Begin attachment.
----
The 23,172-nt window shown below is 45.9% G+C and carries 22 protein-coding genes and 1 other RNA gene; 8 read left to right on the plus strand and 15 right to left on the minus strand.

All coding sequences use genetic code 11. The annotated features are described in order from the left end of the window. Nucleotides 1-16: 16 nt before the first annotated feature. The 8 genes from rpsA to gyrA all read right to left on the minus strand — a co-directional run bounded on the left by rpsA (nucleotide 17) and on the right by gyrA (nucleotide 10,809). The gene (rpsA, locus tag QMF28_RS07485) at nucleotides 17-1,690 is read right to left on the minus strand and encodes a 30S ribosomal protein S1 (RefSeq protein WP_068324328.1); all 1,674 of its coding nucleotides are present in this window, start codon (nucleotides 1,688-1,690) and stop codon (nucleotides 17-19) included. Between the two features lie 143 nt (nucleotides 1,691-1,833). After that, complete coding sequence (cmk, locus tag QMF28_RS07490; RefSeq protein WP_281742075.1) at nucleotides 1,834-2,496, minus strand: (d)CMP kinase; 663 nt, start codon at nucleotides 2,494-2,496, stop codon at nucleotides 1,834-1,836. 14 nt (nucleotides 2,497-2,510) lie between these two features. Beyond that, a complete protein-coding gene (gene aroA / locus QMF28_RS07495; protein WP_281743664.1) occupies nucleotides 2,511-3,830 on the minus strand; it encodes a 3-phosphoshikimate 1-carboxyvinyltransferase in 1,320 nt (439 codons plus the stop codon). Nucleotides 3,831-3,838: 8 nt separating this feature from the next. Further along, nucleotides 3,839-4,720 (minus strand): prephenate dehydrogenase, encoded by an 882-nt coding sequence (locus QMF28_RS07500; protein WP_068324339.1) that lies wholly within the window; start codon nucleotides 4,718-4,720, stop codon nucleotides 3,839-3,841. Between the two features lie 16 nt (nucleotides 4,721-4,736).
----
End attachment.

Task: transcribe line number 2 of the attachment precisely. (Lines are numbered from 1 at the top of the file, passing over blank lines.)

All coding sequences use genetic code 11. The annotated features are described in order from the left end of the window. Nucleotides 1-16: 16 nt before the first annotated feature. The 8 genes from rpsA to gyrA all read right to left on the minus strand — a co-directional run bounded on the left by rpsA (nucleotide 17) and on the right by gyrA (nucleotide 10,809). The gene (rpsA, locus tag QMF28_RS07485) at nucleotides 17-1,690 is read right to left on the minus strand and encodes a 30S ribosomal protein S1 (RefSeq protein WP_068324328.1); all 1,674 of its coding nucleotides are present in this window, start codon (nucleotides 1,688-1,690) and stop codon (nucleotides 17-19) included. Between the two features lie 143 nt (nucleotides 1,691-1,833). After that, complete coding sequence (cmk, locus tag QMF28_RS07490; RefSeq protein WP_281742075.1) at nucleotides 1,834-2,496, minus strand: (d)CMP kinase; 663 nt, start codon at nucleotides 2,494-2,496, stop codon at nucleotides 1,834-1,836. 14 nt (nucleotides 2,497-2,510) lie between these two features. Beyond that, a complete protein-coding gene (gene aroA / locus QMF28_RS07495; protein WP_281743664.1) occupies nucleotides 2,511-3,830 on the minus strand; it encodes a 3-phosphoshikimate 1-carboxyvinyltransferase in 1,320 nt (439 codons plus the stop codon). Nucleotides 3,831-3,838: 8 nt separating this feature from the next. Further along, nucleotides 3,839-4,720 (minus strand): prephenate dehydrogenase, encoded by an 882-nt coding sequence (locus QMF28_RS07500; protein WP_068324339.1) that lies wholly within the window; start codon nucleotides 4,718-4,720, stop codon nucleotides 3,839-3,841. Between the two features lie 16 nt (nucleotides 4,721-4,736).